From the desk of Jeroen Bakker,
Benelux Consulting Lead, Pierpoint Financial
In the sixth episode on (In)Famous Securities Lending Transactions, we continue our commentary on stocks that are in ’play‘ in the securities finance world. In this episode, I look at recent developments around German leasing company Grenke AG. One of my previous blogs on Wirecard was a clear case of fraud; could Grenke be a similar case?
Grenke AG is a Baden-Baden based manufacturer, founded in 1978 by Wolfgang Grenke, specialising in leasing communication products, active in factoring and with a banking licence. Grenke AG has been listed on the German MDAX since 2000.
In September 2020 Viceroy Research published its report stating: “Grenke’s global expansion through the purchase of dozens of undisclosed related party franchises is a fraudulent scheme perpetrated on a mass scale, designed to either hide fake cash or siphon off millions of euros to undisclosed related parties, or both”. In short, the report is accusing Grenke of widespread fraud, hoarding excessive amounts of cash while frequently tapping capital markets and of anomalies on Grenke’s financial statements. Most damning, Viceroy believes that a substantial part of Grenke’s cash does not exist. Since the report’s publication, representatives of Grenke have exchanged numerous emails with analysts at Viceroy Research to rebut the accusations.
The share price developments of Grenke show a gradual growth up until early March 2020 when the Covid-19 pandemic hit stock market prices in Europe. During the months of April - July the stock rebounded until 14 September when the Viceroy report was published, and the share price almost halved in three days. Furthermore, Grenke’s largest external shareholder reduced its stake from 5.7% to 3.2% shortly thereafter.
Below shows a more detailed graph of the share price of Grenke in the month of September 2020, including the publication date of the report on September 14.
With the securities lending data provided by FIS Astec Analytics, I am going to see if these rumours and accusations have been picked up in the short-selling world. Has there been an impact on the securities lending fees and utilisation?
One of the trends that is clear is that this stock has never been general collateral (GC). In the last two years, and even before 2019, the stock has always been warm to lukewarm with fees ranging between 1% and 5%, with utilisation rarely dropping below 50% and often spending long spells above 70%. If we then focus on the month of September 2020, the picture is as follows:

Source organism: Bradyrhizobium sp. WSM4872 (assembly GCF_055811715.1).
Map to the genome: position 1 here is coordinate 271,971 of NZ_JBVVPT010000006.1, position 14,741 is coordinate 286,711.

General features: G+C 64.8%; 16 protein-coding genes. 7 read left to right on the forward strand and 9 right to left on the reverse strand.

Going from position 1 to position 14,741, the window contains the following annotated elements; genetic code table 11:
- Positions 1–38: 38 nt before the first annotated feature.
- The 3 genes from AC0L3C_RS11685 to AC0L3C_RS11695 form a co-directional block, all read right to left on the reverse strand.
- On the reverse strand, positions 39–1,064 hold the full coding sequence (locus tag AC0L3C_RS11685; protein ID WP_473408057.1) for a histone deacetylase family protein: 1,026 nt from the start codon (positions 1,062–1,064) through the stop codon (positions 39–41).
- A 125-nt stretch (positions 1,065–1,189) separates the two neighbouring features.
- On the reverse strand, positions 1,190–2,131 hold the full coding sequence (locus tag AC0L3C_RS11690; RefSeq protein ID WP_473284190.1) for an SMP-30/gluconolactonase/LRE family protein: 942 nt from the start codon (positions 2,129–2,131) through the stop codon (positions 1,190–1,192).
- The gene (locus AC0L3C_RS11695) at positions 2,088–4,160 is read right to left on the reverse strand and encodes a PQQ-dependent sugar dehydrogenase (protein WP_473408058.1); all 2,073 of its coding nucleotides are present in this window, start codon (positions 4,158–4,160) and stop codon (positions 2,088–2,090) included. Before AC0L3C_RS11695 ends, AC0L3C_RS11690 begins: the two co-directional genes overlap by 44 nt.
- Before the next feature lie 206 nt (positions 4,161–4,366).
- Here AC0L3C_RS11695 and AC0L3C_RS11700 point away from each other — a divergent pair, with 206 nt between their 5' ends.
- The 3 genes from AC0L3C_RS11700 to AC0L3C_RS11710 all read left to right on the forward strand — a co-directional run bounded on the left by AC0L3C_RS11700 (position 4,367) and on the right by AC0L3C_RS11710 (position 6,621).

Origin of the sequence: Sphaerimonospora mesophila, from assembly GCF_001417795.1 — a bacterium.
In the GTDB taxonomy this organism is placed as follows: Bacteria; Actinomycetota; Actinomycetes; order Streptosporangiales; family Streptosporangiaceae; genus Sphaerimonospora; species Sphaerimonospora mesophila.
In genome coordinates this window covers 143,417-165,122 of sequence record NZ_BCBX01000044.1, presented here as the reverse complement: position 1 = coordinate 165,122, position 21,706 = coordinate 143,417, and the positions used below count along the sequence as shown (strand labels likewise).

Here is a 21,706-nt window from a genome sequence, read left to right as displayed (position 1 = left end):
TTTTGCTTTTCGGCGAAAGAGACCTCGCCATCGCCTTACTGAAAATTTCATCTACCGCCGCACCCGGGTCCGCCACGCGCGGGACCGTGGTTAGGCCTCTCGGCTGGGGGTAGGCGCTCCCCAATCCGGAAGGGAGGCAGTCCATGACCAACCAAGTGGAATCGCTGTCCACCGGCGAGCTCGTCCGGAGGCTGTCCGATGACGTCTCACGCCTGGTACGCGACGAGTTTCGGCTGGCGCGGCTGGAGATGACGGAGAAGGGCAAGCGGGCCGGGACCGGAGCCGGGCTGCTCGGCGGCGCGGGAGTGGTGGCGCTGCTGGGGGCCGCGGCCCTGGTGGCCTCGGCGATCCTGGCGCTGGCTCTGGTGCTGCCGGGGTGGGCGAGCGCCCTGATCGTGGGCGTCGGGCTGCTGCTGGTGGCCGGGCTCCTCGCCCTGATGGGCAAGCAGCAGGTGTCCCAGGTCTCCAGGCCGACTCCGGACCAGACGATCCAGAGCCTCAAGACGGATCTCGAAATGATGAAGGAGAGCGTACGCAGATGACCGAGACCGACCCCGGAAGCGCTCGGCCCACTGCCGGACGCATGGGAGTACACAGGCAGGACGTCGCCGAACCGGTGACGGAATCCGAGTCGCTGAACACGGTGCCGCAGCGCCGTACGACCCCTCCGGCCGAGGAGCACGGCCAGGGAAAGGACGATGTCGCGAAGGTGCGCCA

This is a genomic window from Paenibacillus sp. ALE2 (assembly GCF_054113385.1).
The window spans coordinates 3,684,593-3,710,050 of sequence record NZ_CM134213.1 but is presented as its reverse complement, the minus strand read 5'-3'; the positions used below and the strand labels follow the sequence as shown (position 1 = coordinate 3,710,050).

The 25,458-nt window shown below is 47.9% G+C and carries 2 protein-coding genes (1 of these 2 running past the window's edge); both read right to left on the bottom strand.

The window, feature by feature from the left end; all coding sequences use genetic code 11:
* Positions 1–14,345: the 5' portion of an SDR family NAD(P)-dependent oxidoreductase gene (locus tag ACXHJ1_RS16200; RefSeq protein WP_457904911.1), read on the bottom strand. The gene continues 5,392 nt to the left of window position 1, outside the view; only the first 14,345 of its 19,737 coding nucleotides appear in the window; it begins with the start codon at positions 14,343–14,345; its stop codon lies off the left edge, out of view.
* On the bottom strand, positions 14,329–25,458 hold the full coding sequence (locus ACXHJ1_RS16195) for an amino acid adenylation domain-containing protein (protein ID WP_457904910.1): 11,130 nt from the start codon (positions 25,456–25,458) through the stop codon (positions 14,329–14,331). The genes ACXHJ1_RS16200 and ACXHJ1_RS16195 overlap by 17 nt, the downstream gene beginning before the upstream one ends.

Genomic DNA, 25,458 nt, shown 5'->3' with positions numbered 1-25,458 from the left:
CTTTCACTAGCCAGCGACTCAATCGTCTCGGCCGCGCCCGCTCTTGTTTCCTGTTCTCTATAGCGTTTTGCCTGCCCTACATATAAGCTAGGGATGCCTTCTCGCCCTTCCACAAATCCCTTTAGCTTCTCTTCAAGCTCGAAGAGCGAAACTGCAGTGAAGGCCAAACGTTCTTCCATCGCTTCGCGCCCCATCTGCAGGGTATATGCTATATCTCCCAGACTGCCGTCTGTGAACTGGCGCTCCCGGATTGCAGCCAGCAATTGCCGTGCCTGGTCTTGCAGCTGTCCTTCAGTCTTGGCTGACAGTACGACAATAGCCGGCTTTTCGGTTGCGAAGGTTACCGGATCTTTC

In order not to disclose too many confidential details the securities lending fee is indexed using September 1 as 100. There was a gradual increase in fee and utilisation from the start of the month but after the publication of the Viceroy report on September 14 the fee increased by close to 30% in just over a week while the utilisation increased to almost 80 before dropping back to below 75% and trending downwards.
So, increasing fee and decreasing utilisation, what does that mean? In recent blogs, we have seen that the utilisation level is a leading indicator for the direction of the securities lending fee. Increased utilisation will be followed by higher fees which can also be seen in the first SBL graph for the months March till June 2020. Similarly, a decrease in utilisation will lead to a reduction in fee, but what caused the decrease in utilisation?
Two possible scenarios:
Profit takers: short sellers closing their shorts and taking the profit after the recent drop in share price. It would mean that investors that are closing out their shorts leave a potential €30.00 share price drop on the table. This leads us to another potential scenario:
Doubters: short sellers that are uncertain about the time frame in which a potential fraud will be uncovered, in combination with the increase in securities lending fee, leads to an investment scenario where you will need deep pockets to ride out the wave. Many of the most famous frauds took years to unravel fully.
I am not going to pass judgement in Grenke AG v Viceroy Research as to who is right. However, Viceroy Research does have a track record of outing wrongdoing and even outright fraud as proven in the Wirecard case. On the other hand, Wolfgang Grenke is a trusted businessman with high-profile board memberships in chambers of commerce and non-profit organisations.
Will the securities lending indicators be the writing on the wall? As mentioned above, there is a potential downward profit opportunity of €30.00 per share; however, a rebound to a pre-Covid price of €100.00 will prove to be a costly short.
Only time will tell, so another one to watch.